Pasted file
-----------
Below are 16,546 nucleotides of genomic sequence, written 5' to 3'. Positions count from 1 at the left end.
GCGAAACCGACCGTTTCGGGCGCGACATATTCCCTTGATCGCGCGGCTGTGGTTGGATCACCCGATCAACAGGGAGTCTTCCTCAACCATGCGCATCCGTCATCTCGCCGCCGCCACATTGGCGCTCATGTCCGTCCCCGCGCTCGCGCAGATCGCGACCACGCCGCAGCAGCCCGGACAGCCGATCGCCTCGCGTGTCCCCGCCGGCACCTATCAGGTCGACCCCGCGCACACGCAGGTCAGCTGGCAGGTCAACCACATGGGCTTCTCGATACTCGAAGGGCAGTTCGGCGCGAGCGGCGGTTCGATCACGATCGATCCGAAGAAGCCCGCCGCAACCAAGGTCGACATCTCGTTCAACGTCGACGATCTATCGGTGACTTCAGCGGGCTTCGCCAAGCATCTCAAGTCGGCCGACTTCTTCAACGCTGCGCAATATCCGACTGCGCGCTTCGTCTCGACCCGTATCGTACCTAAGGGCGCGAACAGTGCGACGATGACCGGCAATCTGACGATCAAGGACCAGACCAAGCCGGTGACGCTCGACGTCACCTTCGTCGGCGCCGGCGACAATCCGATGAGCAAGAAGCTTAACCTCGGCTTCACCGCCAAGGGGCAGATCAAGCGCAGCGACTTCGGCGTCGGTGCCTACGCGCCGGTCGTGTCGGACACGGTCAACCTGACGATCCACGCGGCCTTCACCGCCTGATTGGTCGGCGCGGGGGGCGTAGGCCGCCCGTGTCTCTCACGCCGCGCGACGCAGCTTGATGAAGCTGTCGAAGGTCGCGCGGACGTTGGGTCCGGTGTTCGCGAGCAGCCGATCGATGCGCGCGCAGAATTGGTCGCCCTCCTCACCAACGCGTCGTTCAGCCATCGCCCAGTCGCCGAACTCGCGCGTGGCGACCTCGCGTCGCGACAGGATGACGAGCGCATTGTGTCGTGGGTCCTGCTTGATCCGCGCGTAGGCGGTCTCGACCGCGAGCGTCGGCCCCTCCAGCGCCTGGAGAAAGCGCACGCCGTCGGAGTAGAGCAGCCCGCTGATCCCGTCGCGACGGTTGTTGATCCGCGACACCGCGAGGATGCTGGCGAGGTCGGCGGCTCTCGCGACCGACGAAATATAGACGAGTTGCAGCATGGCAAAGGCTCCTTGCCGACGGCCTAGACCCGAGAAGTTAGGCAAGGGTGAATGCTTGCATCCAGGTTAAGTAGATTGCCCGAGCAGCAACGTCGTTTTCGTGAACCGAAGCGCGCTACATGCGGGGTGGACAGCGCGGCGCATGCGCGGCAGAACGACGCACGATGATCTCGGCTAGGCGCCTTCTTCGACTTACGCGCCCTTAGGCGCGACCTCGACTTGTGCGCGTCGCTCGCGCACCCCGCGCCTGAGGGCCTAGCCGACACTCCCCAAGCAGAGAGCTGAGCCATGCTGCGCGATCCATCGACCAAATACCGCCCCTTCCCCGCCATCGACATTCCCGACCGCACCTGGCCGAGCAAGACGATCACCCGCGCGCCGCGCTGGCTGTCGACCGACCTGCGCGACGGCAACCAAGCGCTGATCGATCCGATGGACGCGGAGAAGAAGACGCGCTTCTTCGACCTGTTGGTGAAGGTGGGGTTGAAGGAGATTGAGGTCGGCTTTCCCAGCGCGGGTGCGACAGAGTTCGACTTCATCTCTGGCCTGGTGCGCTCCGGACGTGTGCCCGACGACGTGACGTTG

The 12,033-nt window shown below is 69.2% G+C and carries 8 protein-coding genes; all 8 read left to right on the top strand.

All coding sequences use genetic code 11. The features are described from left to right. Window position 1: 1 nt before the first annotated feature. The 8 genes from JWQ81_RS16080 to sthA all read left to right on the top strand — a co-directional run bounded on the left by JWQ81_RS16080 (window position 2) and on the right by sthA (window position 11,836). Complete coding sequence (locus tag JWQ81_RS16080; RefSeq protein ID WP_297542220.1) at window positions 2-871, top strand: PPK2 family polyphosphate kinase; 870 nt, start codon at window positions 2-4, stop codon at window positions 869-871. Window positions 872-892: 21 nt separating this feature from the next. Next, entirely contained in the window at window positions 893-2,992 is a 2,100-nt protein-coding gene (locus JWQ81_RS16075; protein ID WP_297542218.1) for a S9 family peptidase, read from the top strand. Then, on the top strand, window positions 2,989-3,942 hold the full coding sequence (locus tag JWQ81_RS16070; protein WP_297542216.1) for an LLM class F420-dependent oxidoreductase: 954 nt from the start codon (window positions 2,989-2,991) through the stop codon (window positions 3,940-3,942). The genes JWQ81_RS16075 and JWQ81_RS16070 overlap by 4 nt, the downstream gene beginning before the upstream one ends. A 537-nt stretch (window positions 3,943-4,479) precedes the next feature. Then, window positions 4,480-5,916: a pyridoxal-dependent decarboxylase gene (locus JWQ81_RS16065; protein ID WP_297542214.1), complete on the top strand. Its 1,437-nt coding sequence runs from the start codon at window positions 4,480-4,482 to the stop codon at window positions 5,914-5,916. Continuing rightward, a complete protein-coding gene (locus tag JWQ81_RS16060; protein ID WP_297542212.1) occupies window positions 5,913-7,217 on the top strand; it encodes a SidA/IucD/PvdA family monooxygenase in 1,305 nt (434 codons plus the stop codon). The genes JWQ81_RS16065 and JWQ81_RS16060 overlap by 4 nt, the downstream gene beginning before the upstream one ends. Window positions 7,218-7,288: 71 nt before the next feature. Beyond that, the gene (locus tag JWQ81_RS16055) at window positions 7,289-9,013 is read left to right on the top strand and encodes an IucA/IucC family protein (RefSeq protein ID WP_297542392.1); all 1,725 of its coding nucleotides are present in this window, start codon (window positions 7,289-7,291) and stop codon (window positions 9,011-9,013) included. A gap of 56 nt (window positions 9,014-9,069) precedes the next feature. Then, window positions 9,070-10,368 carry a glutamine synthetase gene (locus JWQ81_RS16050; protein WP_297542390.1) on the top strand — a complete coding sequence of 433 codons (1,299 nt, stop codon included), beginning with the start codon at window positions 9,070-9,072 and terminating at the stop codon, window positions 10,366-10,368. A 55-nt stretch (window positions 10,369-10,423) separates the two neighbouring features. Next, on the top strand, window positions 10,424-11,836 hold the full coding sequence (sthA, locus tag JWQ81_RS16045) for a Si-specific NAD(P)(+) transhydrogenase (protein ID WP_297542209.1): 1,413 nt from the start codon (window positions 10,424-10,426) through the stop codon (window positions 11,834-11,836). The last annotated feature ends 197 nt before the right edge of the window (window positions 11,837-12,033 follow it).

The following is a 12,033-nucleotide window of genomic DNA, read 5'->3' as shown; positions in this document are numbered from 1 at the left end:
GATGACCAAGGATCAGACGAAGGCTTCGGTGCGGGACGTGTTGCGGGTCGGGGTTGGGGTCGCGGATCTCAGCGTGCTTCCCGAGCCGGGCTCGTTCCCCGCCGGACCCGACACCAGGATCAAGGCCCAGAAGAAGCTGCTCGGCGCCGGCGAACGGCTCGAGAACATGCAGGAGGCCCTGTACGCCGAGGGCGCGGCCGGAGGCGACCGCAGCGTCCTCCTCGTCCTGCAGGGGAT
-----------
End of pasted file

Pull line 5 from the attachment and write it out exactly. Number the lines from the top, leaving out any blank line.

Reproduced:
The following is a 12,033-nucleotide window of genomic DNA, read 5'->3' as shown; positions in this document are numbered from 1 at the left end: